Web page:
I F the change of Government has done no other good, it has saved the system of National Education in Ireland from rash and violent encroachment. Had Mr. Gladstone remained in...

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P EOPLE are getting educated, in a kind of way, by tens of thousands a year, and a result which ought to have been expected from that, but was not expected, is daily more per-...

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The Spectator

'THE Church of Scotland has lost a grand opportunity of making herself unassailable as an Establishment, and when such a chance is allowed to pass, it seldom or never • comes...

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The Spectator

rpE Times published on Tuesday a telegram from its Berlin JL Correspondent which attracted little attention, but which, if as correct as his communications on Russian affairs...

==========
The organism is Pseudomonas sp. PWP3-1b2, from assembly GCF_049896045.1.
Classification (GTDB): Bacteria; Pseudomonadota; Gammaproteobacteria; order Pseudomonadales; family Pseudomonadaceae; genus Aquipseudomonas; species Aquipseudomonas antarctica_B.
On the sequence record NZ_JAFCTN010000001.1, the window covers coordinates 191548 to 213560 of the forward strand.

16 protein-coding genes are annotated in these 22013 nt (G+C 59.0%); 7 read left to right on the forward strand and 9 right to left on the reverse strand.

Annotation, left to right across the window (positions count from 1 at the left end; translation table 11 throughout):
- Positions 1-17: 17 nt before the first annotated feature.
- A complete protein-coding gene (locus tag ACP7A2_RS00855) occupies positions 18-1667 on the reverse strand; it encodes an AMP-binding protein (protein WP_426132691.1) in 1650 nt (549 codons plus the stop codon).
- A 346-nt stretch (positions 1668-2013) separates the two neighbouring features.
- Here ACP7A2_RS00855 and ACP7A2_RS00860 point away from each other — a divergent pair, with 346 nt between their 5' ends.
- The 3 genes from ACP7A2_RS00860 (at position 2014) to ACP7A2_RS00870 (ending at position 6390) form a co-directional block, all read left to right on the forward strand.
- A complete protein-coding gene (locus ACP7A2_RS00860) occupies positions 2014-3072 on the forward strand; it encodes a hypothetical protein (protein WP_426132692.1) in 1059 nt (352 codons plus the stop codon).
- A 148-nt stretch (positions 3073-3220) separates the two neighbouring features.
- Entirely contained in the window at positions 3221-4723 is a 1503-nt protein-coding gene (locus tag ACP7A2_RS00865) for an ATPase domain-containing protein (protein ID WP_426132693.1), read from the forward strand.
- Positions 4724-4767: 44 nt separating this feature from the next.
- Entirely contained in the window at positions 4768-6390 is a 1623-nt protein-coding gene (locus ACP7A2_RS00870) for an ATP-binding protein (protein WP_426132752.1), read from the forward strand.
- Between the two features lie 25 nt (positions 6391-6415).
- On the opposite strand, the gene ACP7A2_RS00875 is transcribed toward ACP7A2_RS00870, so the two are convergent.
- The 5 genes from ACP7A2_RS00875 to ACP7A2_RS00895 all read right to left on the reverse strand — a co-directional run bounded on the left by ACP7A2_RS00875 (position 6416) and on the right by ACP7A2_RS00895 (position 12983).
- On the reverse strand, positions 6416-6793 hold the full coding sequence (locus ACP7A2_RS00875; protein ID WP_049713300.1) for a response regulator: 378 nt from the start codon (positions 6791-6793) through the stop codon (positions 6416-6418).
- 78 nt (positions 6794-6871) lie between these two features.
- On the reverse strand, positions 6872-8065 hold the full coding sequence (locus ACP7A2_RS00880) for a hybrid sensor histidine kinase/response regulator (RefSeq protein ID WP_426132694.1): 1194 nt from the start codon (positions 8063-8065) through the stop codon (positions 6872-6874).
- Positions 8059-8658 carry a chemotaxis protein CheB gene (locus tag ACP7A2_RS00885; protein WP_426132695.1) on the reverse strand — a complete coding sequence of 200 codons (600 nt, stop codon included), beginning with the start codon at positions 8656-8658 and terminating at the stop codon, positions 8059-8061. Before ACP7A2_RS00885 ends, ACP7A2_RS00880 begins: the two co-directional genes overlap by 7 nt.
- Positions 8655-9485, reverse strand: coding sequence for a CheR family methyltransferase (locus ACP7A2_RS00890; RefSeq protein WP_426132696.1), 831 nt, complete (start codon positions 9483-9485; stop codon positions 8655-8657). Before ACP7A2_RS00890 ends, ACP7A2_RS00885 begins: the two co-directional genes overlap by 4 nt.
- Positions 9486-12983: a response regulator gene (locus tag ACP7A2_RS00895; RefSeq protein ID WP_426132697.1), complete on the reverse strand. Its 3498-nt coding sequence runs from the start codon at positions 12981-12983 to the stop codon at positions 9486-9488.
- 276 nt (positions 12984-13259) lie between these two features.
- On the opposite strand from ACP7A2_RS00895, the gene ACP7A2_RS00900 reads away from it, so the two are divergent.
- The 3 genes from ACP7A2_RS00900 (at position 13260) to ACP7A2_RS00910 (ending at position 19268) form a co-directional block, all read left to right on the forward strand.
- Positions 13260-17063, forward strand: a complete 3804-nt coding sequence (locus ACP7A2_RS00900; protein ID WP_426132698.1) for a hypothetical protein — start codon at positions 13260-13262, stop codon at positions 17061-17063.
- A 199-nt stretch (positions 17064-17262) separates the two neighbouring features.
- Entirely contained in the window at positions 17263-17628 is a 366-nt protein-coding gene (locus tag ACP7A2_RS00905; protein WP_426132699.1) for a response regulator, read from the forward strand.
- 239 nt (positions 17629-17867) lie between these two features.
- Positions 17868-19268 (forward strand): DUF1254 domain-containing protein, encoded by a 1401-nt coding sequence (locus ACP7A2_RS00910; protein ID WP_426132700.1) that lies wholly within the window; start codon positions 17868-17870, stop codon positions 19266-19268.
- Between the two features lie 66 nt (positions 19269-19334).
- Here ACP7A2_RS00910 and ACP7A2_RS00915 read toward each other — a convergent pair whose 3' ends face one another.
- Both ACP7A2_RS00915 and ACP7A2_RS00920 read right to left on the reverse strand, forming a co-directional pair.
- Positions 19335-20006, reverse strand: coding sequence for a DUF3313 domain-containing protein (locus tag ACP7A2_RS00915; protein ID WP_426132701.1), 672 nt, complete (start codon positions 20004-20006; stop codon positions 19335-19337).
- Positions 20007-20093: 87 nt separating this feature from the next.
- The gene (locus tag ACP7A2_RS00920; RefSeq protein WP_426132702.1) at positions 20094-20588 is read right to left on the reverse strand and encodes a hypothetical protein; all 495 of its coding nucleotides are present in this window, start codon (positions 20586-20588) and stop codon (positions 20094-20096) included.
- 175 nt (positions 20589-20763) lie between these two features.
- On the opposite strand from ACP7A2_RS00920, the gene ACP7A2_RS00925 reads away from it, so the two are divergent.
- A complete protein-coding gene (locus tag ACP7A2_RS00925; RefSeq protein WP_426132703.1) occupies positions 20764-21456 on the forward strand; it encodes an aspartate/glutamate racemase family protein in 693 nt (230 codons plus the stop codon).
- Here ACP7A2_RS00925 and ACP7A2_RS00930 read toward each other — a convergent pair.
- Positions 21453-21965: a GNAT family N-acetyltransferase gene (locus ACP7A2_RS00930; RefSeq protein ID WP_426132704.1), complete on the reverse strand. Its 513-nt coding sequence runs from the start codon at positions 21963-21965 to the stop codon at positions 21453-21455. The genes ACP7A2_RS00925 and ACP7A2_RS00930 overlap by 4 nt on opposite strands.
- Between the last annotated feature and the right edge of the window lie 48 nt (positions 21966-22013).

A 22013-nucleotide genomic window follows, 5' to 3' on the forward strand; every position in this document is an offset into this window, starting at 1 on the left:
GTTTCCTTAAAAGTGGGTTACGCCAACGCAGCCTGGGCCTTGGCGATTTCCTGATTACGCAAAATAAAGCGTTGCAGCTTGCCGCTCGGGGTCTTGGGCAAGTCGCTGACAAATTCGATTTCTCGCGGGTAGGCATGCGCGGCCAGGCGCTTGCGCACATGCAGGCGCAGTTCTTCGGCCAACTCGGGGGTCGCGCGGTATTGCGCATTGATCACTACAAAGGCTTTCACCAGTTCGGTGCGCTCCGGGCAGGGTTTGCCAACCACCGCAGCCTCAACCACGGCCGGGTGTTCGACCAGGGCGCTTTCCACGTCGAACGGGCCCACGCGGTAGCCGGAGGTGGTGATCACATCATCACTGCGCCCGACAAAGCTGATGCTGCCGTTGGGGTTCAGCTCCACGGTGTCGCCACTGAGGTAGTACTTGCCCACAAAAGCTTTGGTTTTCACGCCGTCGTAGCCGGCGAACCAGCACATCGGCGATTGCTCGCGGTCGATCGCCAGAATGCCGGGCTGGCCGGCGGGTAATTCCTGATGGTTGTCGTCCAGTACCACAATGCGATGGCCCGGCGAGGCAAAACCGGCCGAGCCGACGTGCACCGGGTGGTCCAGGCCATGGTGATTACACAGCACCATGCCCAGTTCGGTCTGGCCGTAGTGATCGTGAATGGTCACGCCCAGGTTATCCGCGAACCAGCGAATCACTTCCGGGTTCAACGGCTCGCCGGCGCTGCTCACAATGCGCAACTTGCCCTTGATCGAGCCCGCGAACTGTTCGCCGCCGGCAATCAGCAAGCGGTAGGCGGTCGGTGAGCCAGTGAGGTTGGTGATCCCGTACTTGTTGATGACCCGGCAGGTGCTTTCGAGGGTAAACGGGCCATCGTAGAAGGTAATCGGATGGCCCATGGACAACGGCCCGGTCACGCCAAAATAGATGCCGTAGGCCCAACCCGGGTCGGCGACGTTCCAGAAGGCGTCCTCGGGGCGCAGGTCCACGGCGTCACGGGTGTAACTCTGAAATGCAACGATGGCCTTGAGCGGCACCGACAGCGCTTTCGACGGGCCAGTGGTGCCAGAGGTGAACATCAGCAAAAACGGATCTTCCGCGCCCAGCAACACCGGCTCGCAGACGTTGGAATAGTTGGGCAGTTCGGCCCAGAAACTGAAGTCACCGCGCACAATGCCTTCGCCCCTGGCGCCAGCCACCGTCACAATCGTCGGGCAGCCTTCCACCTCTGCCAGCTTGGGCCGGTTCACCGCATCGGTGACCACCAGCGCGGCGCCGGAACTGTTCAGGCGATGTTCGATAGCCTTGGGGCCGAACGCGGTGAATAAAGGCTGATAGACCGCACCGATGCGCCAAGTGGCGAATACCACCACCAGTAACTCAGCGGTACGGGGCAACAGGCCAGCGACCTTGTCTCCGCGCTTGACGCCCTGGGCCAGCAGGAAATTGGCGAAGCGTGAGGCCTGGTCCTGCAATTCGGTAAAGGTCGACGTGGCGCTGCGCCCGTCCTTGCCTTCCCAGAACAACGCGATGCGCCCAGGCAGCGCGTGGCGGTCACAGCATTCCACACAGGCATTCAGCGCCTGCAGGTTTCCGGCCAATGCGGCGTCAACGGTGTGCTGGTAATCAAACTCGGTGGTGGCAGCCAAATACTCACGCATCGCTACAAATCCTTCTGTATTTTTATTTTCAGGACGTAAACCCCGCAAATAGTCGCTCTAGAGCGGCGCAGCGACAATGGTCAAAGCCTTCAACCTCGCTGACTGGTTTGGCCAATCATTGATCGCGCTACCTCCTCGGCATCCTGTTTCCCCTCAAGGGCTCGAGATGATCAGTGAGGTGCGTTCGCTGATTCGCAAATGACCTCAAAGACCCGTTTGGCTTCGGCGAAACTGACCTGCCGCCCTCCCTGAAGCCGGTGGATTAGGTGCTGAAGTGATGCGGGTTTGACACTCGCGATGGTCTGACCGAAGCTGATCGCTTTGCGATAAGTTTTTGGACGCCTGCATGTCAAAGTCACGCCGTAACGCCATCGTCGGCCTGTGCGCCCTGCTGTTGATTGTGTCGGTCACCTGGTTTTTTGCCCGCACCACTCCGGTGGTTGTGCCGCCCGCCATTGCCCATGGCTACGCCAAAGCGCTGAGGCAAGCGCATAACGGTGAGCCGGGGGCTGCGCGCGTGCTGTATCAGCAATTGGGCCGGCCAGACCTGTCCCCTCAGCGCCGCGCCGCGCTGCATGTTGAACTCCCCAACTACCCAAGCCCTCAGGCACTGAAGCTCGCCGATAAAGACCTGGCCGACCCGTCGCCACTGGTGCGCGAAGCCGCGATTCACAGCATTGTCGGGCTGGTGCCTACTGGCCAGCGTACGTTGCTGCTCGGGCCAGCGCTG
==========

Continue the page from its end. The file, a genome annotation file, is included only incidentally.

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M R. ALFRED WALLACE, the distinguished naturalist, who divides in some sense with Mr. Darwin the honour of establishing the principle of natural selection' as a real and most...

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The Spectator

111 11. GOLDWIN SMITH has fired a red-hot shot into Mr. Forsyth's Bill, and indeed into any Bill for establishing Female Suffrage. He was originally an advocate for the Revolu-...

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The Spectator

S IR WILFRID LAWSON, in the humorous, but not the less earnest, protest which he delivered against the adjournment of the House of Commons for the Derby on Tuesday, while...

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The Spectator

[TO TEl EDITOR OF THE "SPECTATOR.") Sne,—Your article on the Cottage question has much interested me,. I trust the following facts will mitigate the despondent feeling in which...


The Spectator

"NUTS AND MEN.' [TO TEl EDITOR OF TRY BPROTATOR.1 Sia,—Now that the Spectator has discussed with good-humoured banter Mr. Galton and his Note, may I profit by the thus...

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The Spectator

[TO THE EDITOR OF THE "SPECTATOR: •] SIR,-I requested you to allow me to correct a remark of yours on the resolution carried by me in the Irish Church Synod on the so- called...


The Spectator